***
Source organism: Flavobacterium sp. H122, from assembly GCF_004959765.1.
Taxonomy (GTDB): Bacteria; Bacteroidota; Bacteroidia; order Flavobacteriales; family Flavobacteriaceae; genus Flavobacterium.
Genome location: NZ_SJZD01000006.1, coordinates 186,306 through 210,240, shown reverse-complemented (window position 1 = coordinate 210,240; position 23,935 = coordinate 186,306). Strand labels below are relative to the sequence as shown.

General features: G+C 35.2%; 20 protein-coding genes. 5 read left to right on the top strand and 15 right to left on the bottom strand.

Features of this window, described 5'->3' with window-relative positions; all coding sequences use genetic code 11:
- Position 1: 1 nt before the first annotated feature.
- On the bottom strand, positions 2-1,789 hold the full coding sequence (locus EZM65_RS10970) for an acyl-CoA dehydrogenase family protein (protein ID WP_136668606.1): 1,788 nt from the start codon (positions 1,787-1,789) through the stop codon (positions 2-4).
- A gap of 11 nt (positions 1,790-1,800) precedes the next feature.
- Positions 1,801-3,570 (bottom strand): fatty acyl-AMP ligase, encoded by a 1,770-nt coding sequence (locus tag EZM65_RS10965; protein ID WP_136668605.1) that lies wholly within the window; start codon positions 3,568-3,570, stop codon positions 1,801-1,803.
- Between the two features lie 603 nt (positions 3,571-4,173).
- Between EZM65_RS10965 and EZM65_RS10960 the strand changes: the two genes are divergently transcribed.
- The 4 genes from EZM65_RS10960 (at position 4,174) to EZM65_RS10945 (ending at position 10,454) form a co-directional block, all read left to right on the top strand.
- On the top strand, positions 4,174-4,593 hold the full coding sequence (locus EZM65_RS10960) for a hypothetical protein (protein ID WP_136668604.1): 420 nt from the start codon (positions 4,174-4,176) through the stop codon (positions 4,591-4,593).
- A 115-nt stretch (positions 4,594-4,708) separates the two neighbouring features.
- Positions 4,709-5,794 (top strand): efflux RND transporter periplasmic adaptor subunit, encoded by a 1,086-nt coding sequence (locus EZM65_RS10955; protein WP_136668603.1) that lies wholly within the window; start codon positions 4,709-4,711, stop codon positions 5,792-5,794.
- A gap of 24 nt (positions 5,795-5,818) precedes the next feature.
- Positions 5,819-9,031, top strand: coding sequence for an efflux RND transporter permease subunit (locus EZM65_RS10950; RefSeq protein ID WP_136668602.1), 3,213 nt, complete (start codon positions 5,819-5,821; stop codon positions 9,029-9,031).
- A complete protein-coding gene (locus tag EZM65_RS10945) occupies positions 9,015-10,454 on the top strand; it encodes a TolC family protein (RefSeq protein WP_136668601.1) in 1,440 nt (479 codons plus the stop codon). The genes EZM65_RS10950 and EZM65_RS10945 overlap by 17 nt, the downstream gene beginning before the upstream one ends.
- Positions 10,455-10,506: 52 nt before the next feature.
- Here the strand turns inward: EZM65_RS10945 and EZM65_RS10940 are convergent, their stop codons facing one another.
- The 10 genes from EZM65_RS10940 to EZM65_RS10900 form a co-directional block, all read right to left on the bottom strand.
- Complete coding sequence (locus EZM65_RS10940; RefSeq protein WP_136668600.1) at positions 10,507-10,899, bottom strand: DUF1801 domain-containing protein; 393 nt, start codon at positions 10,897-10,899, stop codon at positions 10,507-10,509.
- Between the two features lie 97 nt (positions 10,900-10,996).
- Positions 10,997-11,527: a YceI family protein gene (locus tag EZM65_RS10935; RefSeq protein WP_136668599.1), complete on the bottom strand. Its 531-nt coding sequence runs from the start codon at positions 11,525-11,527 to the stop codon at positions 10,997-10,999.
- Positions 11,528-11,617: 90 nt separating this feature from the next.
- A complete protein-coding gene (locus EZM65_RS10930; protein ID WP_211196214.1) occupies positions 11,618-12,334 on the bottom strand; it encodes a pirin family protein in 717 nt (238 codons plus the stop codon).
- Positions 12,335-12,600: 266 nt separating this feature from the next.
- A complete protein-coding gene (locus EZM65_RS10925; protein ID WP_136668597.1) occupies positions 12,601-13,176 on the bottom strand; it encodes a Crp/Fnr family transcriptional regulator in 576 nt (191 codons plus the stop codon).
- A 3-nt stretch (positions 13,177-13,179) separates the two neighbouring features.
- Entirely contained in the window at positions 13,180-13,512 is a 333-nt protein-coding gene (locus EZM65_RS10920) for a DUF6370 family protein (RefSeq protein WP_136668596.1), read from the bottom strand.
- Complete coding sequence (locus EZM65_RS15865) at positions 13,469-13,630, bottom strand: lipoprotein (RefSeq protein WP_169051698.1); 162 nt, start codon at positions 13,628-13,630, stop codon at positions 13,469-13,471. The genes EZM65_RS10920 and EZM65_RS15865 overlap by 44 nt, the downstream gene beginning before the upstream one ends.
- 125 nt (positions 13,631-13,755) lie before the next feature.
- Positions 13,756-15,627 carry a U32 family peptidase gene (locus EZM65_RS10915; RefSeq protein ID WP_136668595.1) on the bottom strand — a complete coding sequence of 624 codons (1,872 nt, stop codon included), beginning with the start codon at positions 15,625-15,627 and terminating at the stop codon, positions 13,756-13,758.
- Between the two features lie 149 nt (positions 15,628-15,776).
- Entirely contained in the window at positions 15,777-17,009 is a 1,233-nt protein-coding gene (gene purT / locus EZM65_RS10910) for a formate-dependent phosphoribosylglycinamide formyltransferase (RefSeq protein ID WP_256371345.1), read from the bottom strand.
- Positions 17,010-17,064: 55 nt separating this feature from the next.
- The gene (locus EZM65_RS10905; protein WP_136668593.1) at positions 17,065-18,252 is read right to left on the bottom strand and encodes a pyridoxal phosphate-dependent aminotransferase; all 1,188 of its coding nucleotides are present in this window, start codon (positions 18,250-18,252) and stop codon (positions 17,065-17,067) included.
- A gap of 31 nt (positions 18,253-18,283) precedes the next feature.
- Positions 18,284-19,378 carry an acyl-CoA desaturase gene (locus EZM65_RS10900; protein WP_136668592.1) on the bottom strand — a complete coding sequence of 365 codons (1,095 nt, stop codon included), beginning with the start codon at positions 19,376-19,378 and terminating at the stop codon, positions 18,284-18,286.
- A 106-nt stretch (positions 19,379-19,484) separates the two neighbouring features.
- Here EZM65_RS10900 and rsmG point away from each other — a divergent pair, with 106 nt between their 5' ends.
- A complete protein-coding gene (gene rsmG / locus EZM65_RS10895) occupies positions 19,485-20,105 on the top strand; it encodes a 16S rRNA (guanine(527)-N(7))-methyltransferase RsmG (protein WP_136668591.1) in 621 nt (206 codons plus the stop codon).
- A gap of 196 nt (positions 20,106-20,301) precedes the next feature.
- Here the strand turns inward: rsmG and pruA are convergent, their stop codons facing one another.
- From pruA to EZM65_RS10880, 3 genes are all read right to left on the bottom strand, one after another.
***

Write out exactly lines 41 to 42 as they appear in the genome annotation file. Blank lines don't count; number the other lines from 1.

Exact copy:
- Here EZM65_RS10900 and rsmG point away from each other — a divergent pair, with 106 nt between their 5' ends.
- A complete protein-coding gene (gene rsmG / locus EZM65_RS10895) occupies positions 19,485-20,105 on the top strand; it encodes a 16S rRNA (guanine(527)-N(7))-methyltransferase RsmG (protein WP_136668591.1) in 621 nt (206 codons plus the stop codon).